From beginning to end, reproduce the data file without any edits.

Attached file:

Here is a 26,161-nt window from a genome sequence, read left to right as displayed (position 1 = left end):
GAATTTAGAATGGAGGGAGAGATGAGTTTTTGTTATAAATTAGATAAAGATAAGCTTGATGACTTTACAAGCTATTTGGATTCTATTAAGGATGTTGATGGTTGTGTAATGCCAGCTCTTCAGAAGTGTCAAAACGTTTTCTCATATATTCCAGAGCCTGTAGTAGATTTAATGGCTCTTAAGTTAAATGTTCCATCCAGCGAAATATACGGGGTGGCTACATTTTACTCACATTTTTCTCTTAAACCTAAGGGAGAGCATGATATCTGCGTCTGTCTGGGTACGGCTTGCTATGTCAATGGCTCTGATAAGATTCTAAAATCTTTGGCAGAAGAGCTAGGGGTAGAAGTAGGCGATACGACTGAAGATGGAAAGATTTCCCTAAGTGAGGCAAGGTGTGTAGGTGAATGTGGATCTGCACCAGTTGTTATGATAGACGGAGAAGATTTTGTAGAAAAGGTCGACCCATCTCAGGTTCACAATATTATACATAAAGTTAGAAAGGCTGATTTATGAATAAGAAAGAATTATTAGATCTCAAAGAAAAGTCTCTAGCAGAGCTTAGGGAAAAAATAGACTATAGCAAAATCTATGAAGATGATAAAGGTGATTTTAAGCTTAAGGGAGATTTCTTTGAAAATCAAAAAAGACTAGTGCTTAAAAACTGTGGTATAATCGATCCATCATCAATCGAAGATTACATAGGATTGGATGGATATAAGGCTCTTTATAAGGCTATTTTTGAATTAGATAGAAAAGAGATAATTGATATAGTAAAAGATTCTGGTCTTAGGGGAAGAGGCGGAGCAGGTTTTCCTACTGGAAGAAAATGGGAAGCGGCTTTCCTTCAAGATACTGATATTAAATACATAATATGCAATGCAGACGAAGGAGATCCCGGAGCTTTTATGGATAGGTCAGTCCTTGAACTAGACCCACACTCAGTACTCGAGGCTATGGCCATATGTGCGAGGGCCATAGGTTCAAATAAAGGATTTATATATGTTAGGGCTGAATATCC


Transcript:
Here is a 26,161-nt window from a genome sequence, read left to right as displayed (position 1 = left end):
GAATTTAGAATGGAGGGAGAGATGAGTTTTTGTTATAAATTAGATAAAGATAAGCTTGATGACTTTACAAGCTATTTGGATTCTATTAAGGATGTTGATGGTTGTGTAATGCCAGCTCTTCAGAAGTGTCAAAACGTTTTCTCATATATTCCAGAGCCTGTAGTAGATTTAATGGCTCTTAAGTTAAATGTTCCATCCAGCGAAATATACGGGGTGGCTACATTTTACTCACATTTTTCTCTTAAACCTAAGGGAGAGCATGATATCTGCGTCTGTCTGGGTACGGCTTGCTATGTCAATGGCTCTGATAAGATTCTAAAATCTTTGGCAGAAGAGCTAGGGGTAGAAGTAGGCGATACGACTGAAGATGGAAAGATTTCCCTAAGTGAGGCAAGGTGTGTAGGTGAATGTGGATCTGCACCAGTTGTTATGATAGACGGAGAAGATTTTGTAGAAAAGGTCGACCCATCTCAGGTTCACAATATTATACATAAAGTTAGAAAGGCTGATTTATGAATAAGAAAGAATTATTAGATCTCAAAGAAAAGTCTCTAGCAGAGCTTAGGGAAAAAATAGACTATAGCAAAATCTATGAAGATGATAAAGGTGATTTTAAGCTTAAGGGAGATTTCTTTGAAAATCAAAAAAGACTAGTGCTTAAAAACTGTGGTATAATCGATCCATCATCAATCGAAGATTACATAGGATTGGATGGATATAAGGCTCTTTATAAGGCTATTTTTGAATTAGATAGAAAAGAGATAATTGATATAGTAAAAGATTCTGGTCTTAGGGGAAGAGGCGGAGCAGGTTTTCCTACTGGAAGAAAATGGGAAGCGGCTTTCCTTCAAGATACTGATATTAAATACATAATATGCAATGCAGACGAAGGAGATCCCGGAGCTTTTATGGATAGGTCAGTCCTTGAACTAGACCCACACTCAGTACTCGAGGCTATGGCCATATGTGCGAGGGCCATAGGTTCAAATAAAGGATTTATATATGTTAGGGCTGAATATCC